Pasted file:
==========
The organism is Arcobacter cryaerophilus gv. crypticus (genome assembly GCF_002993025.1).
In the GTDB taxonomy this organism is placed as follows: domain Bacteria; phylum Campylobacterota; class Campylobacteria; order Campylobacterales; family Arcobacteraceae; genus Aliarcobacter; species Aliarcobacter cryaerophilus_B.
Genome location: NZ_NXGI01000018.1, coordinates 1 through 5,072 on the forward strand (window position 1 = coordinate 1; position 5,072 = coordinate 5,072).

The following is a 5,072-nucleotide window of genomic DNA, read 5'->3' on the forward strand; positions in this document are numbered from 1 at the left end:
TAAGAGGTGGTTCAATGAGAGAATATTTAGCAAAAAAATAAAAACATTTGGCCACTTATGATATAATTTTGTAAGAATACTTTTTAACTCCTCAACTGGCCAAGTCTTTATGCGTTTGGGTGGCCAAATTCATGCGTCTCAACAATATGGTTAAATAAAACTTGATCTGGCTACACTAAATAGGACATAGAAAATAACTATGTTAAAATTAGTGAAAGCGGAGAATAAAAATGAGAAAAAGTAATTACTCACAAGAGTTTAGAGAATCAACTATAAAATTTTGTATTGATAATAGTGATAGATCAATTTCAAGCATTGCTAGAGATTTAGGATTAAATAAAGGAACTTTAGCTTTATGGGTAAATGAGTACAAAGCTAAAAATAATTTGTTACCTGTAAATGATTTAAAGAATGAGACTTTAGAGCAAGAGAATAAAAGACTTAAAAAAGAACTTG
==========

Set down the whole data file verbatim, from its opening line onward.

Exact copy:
The organism is Arcobacter cryaerophilus gv. crypticus (genome assembly GCF_002993025.1).
In the GTDB taxonomy this organism is placed as follows: domain Bacteria; phylum Campylobacterota; class Campylobacteria; order Campylobacterales; family Arcobacteraceae; genus Aliarcobacter; species Aliarcobacter cryaerophilus_B.
Genome location: NZ_NXGI01000018.1, coordinates 1 through 5,072 on the forward strand (window position 1 = coordinate 1; position 5,072 = coordinate 5,072).

The following is a 5,072-nucleotide window of genomic DNA, read 5'->3' on the forward strand; positions in this document are numbered from 1 at the left end:
TAAGAGGTGGTTCAATGAGAGAATATTTAGCAAAAAAATAAAAACATTTGGCCACTTATGATATAATTTTGTAAGAATACTTTTTAACTCCTCAACTGGCCAAGTCTTTATGCGTTTGGGTGGCCAAATTCATGCGTCTCAACAATATGGTTAAATAAAACTTGATCTGGCTACACTAAATAGGACATAGAAAATAACTATGTTAAAATTAGTGAAAGCGGAGAATAAAAATGAGAAAAAGTAATTACTCACAAGAGTTTAGAGAATCAACTATAAAATTTTGTATTGATAATAGTGATAGATCAATTTCAAGCATTGCTAGAGATTTAGGATTAAATAAAGGAACTTTAGCTTTATGGGTAAATGAGTACAAAGCTAAAAATAATTTGTTACCTGTAAATGATTTAAAGAATGAGACTTTAGAGCAAGAGAATAAAAGACTTAAAAAAGAACTTG